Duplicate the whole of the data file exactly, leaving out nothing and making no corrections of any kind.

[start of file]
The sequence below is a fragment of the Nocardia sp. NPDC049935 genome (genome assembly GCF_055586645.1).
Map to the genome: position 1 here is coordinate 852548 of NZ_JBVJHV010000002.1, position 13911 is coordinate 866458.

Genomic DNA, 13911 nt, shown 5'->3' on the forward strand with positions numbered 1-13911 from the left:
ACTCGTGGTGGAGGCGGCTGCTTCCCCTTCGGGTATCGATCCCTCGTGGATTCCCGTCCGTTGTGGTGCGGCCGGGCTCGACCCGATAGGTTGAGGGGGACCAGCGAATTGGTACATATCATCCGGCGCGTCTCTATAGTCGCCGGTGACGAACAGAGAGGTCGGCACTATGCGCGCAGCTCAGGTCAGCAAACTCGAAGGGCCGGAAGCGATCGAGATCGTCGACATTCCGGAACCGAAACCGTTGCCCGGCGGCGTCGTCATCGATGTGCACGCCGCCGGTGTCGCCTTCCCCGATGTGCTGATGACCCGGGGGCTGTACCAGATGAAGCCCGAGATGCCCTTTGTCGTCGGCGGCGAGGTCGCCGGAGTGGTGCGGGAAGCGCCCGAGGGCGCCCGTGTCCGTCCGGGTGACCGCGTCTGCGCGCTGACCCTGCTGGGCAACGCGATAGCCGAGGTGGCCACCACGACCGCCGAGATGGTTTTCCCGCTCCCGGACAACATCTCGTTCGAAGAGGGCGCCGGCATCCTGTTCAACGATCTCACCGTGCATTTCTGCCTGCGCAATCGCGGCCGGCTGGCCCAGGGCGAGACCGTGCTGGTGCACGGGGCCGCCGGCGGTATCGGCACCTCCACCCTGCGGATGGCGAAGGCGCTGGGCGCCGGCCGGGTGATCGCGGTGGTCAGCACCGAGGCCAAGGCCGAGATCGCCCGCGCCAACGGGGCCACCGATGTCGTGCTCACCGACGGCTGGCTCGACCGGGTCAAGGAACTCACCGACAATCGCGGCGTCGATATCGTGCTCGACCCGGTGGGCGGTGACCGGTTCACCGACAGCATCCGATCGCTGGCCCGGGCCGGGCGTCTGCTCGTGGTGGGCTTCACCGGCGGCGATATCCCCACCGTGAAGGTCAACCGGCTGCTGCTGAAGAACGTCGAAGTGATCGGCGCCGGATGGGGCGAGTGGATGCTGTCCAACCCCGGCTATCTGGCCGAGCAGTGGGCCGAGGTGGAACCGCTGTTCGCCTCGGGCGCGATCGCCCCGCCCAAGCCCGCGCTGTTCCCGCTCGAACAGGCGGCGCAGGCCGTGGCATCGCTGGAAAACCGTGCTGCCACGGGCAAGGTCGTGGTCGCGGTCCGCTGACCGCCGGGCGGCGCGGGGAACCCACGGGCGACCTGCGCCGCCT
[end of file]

The sequence below is a fragment of the Nocardia sp. NPDC049935 genome (genome assembly GCF_055586645.1).
Map to the genome: position 1 here is coordinate 852548 of NZ_JBVJHV010000002.1, position 13911 is coordinate 866458.

Genomic DNA, 13911 nt, shown 5'->3' on the forward strand with positions numbered 1-13911 from the left:
ACTCGTGGTGGAGGCGGCTGCTTCCCCTTCGGGTATCGATCCCTCGTGGATTCCCGTCCGTTGTGGTGCGGCCGGGCTCGACCCGATAGGTTGAGGGGGACCAGCGAATTGGTACATATCATCCGGCGCGTCTCTATAGTCGCCGGTGACGAACAGAGAGGTCGGCACTATGCGCGCAGCTCAGGTCAGCAAACTCGAAGGGCCGGAAGCGATCGAGATCGTCGACATTCCGGAACCGAAACCGTTGCCCGGCGGCGTCGTCATCGATGTGCACGCCGCCGGTGTCGCCTTCCCCGATGTGCTGATGACCCGGGGGCTGTACCAGATGAAGCCCGAGATGCCCTTTGTCGTCGGCGGCGAGGTCGCCGGAGTGGTGCGGGAAGCGCCCGAGGGCGCCCGTGTCCGTCCGGGTGACCGCGTCTGCGCGCTGACCCTGCTGGGCAACGCGATAGCCGAGGTGGCCACCACGACCGCCGAGATGGTTTTCCCGCTCCCGGACAACATCTCGTTCGAAGAGGGCGCCGGCATCCTGTTCAACGATCTCACCGTGCATTTCTGCCTGCGCAATCGCGGCCGGCTGGCCCAGGGCGAGACCGTGCTGGTGCACGGGGCCGCCGGCGGTATCGGCACCTCCACCCTGCGGATGGCGAAGGCGCTGGGCGCCGGCCGGGTGATCGCGGTGGTCAGCACCGAGGCCAAGGCCGAGATCGCCCGCGCCAACGGGGCCACCGATGTCGTGCTCACCGACGGCTGGCTCGACCGGGTCAAGGAACTCACCGACAATCGCGGCGTCGATATCGTGCTCGACCCGGTGGGCGGTGACCGGTTCACCGACAGCATCCGATCGCTGGCCCGGGCCGGGCGTCTGCTCGTGGTGGGCTTCACCGGCGGCGATATCCCCACCGTGAAGGTCAACCGGCTGCTGCTGAAGAACGTCGAAGTGATCGGCGCCGGATGGGGCGAGTGGATGCTGTCCAACCCCGGCTATCTGGCCGAGCAGTGGGCCGAGGTGGAACCGCTGTTCGCCTCGGGCGCGATCGCCCCGCCCAAGCCCGCGCTGTTCCCGCTCGAACAGGCGGCGCAGGCCGTGGCATCGCTGGAAAACCGTGCTGCCACGGGCAAGGTCGTGGTCGCGGTCCGCTGACCGCCGGGCGGCGCGGGGAACCCACGGGCGACCTGCGCCGCCT